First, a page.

Air Today . . . Gone Tomorrow Article

Class-Action Lawsuit Charges EPA with "A Shockingly Deliberate Indifference to Human Health"
NYCOSH Update on Safety and Health, March 16, 2004

Last week a lawsuit filed in Manhattan federal District Court charged EPA and its former head, Christie Whitman, with "a shockingly deliberate indifference to human health" when she issued reassuring statements about air quality downtown that proved to be misleading."As a result," according to the lawsuit, a large group of New Yorkers exposed "to hazardous substances for over two years is left with the expense of full and proper cleanup of their residences and workplaces, and is faced with potentially serious long-term health effects."

The suit asks the court to compel EPA to test for hazardous substances in workplaces, schools and residences and clean up any hazardous substances that are discovered (previously, EPA tested only in residences where the resident requested testing). The suit also asks that EPA reimburse anyone for testing and cleaning that should have been done by EPA. And it asks that the federal government fund an independent medical monitoring program for anyone exposed to the air in Lower Manhattan.

The suit, which seeks class-action status, was filed by a dozen people who live, work, or go to school in Lower Manhattan or nearby Brooklyn. Six of the plaintiffs are residents, four have workplaces or businesses in Lower Manhattan and two were students at Stuyvesant high school, which is four blocks from Ground Zero.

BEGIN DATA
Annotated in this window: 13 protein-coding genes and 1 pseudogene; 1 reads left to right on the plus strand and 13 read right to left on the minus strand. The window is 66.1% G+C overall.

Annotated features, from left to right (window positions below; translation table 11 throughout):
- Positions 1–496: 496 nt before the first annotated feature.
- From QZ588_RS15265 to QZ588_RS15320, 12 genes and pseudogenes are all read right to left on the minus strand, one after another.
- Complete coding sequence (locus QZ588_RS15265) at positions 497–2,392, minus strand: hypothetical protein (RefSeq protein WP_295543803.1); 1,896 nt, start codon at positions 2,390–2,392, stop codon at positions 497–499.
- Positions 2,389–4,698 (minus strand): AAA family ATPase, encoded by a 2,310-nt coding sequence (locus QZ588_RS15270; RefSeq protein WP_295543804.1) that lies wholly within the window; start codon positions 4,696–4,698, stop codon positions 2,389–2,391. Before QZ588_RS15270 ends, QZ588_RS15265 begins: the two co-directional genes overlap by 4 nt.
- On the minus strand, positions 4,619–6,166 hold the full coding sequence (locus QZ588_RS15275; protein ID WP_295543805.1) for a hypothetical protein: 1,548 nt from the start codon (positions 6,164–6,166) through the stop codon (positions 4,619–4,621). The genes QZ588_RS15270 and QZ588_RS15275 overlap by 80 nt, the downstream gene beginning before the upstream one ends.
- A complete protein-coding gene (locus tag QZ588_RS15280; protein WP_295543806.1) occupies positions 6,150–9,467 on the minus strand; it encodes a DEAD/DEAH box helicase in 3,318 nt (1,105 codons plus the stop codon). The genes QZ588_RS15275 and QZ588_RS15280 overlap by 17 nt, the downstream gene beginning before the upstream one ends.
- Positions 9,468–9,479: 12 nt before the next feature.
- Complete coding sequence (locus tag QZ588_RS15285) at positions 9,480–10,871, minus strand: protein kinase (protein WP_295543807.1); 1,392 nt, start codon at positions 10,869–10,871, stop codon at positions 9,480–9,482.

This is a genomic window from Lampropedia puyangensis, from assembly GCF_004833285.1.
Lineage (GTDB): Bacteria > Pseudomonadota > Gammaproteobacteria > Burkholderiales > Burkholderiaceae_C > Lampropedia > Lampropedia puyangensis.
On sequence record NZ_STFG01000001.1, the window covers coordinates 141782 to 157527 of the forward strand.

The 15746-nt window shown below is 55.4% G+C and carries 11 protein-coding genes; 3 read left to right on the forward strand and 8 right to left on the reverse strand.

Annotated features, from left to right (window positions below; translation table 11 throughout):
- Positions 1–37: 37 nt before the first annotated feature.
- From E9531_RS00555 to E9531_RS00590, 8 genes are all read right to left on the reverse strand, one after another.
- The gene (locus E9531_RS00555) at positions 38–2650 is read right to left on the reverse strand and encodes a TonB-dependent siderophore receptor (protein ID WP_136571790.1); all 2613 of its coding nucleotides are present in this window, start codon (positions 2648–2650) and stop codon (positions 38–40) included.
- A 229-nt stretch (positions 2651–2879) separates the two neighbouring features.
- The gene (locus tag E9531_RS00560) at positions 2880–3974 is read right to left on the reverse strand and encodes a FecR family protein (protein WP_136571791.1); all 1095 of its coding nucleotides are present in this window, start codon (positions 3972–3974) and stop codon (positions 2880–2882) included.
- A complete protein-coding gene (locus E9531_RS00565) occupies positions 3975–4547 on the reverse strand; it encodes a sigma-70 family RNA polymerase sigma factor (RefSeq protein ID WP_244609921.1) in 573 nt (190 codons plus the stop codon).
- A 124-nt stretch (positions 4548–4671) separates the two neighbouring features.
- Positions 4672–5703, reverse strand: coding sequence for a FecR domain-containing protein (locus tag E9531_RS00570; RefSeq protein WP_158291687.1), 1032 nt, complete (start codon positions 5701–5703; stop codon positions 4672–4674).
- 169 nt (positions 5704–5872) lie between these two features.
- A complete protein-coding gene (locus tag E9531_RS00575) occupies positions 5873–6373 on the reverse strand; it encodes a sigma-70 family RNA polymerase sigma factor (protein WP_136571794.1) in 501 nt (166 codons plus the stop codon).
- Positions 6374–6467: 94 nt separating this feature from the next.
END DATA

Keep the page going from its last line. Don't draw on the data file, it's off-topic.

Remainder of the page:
One of the plaintiffs, Robert Gulack, is Steward for National Treasury Employees Union Chapter 293, which represents about 350 employee of the Securities and Exchange Commission in Manhattan. The SEC's offices in New York City were destroyed on September 11, but a month later the SEC opened offices two blocks from the World Trade Center site, where the smoke and fumes from the fires burning at Ground Zero were very obvious. "When we reported to our new offices a month after the attack . . . you could see yellow smoke in the air inside the SEC's office space, said Gulack. "Almost immediately, about half of us fell ill."

In an interview with NYCOSH before the suit was filed, Gulack said, "It's EPA's responsibility to protect everyone from exposure to 9/11 debris. They ought to have ensured that all buildings were professionally abated, inside and out. Instead, they provided only inadequate assistance for personal residences, and arbitrarily declared that office buildings were none of their concern. It's an outrage that EPA has been leaving landlords and employers to clean up as much or as little as they want to, without any official oversight."

As a class-action, the lawsuit is filed on behalf of everyone who was exposed to the air as a result of EPA's actions or whose residence or workplace was contaminated. People who believe that they are members of the class do not need to do anything at this time to benefit from the suit if it succeeds.

The lead attorneys for the suit are with the Philadelphia law firm Berger & Montague, which has a long history of successful class-actions involving environmental issues. Other law firms working on the suit are the New York Environmental Law & Justice Project and Shandell, Blitz, Blitz & Bookson, both of Manhattan.


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